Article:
A BORDERS man spent 11 hours in police custody after being arrested during an Extinction Rebellion (XR) protest in London.
Dominic Ashmole, 53, of Dawyck, near Peebles, was taken to Wembley Police Station after blocking traffic during an XR protest in Parliament Square on September 1.
But he told the Border Telegraph: “On the whole, it was positive.”
Earlier this month, during a fortnight of protests highlighting the climate emergency, XR rallied volunteers to take part in a series of non-violent demonstrations across the English capital.
“I’d gone down [to London] knowing I’d be arrested,” said Mr Ashmole. “I went down with my heart in my mouth, hoping I wasn’t going to regret it.”
On September 1, XR began its planned action of sitting in the public streets surrounding Parliament Square, blocking roads and demanding that politicians back the Climate and Ecological Emergency Bill (CEE Bill) to help address the environmental crisis.
For this action, Mr Ashmole laid down in the road and remained there for what he said was between three and four hours until getting handcuffed.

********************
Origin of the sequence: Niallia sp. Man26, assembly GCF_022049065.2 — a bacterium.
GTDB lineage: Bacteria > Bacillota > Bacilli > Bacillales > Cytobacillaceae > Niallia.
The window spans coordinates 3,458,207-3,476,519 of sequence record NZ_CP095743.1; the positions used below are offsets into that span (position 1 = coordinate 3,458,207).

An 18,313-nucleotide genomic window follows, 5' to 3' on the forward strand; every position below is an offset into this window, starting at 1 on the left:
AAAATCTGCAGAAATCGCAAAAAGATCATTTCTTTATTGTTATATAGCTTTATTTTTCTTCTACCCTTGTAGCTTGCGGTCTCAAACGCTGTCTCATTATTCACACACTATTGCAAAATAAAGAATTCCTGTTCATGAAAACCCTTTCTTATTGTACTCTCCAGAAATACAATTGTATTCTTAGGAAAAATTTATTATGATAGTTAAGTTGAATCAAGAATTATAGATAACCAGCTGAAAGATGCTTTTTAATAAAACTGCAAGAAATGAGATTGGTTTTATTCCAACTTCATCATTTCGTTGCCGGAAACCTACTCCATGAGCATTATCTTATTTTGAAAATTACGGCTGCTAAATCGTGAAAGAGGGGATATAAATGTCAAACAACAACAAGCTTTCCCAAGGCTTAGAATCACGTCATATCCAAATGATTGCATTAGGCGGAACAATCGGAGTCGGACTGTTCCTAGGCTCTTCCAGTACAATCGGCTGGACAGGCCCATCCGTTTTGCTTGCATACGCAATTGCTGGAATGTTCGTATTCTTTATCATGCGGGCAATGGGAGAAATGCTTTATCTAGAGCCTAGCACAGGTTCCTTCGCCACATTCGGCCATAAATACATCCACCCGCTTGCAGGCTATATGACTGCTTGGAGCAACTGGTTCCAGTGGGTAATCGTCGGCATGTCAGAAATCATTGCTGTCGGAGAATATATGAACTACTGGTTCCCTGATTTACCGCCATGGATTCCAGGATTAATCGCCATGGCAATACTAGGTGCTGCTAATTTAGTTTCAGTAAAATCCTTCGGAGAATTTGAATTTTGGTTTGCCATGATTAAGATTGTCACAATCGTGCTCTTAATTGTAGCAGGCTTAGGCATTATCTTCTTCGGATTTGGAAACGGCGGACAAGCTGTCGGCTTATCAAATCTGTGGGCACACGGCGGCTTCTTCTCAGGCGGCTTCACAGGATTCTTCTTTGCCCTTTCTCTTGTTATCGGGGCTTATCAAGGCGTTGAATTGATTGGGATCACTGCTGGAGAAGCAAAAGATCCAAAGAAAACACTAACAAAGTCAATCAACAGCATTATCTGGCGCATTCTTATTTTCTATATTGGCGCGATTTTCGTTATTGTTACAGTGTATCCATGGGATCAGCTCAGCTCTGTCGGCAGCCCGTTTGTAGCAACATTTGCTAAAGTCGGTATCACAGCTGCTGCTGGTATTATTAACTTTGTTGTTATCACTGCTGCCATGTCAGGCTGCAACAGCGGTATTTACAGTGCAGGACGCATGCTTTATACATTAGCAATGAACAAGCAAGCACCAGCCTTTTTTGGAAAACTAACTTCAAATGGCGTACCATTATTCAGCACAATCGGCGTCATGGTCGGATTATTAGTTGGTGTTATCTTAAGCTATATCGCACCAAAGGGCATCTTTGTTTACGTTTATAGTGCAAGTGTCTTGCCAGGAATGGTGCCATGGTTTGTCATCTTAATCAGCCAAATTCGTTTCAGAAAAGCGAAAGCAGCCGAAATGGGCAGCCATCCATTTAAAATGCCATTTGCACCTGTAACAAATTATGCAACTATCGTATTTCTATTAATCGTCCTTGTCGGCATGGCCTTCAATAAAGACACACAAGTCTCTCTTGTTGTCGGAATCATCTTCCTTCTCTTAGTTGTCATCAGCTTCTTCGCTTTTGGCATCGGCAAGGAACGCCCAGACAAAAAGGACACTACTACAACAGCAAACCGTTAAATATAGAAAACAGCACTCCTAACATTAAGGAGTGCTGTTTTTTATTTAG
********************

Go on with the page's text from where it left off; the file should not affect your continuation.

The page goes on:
Speaking about his arrest, the father of two said: “I was strangely calm.
“I was arrested around 3pm, taken to Wembley Police Station where I waited around four hours in a queue outdoors, and released at 2am – so around 11 hours.
“I was released ‘pending further investigation’, so without charge, but they have six months to decide whether or not to charge me.”
With the threat of arrest a known risk to Mr Ashmole before he travelled, he spoke with his family about what he wanted to do, and why.
He said: “When I mentioned to my wife that I might get arrested she was quite disturbed.
“But after discussing it with her and close family they were very supportive and understood where I was coming from.
“And it was a way of flying the flag for them too.”
But, despite the personal risk facing him, Mr Ashmole said he would not hesitate to take part in similar protests in the future.
“I was a bit disappointed I didn’t get arrested at Downing Street later in the week,” he joked.
“It was non-violent action where we’ve seen the UK Government ignore its responsibility. I would take further action to draw attention to that, for sure.”
Mr Ashmole works as a “research and development partnerships manager for an Edinburgh-based medical imaging software company”.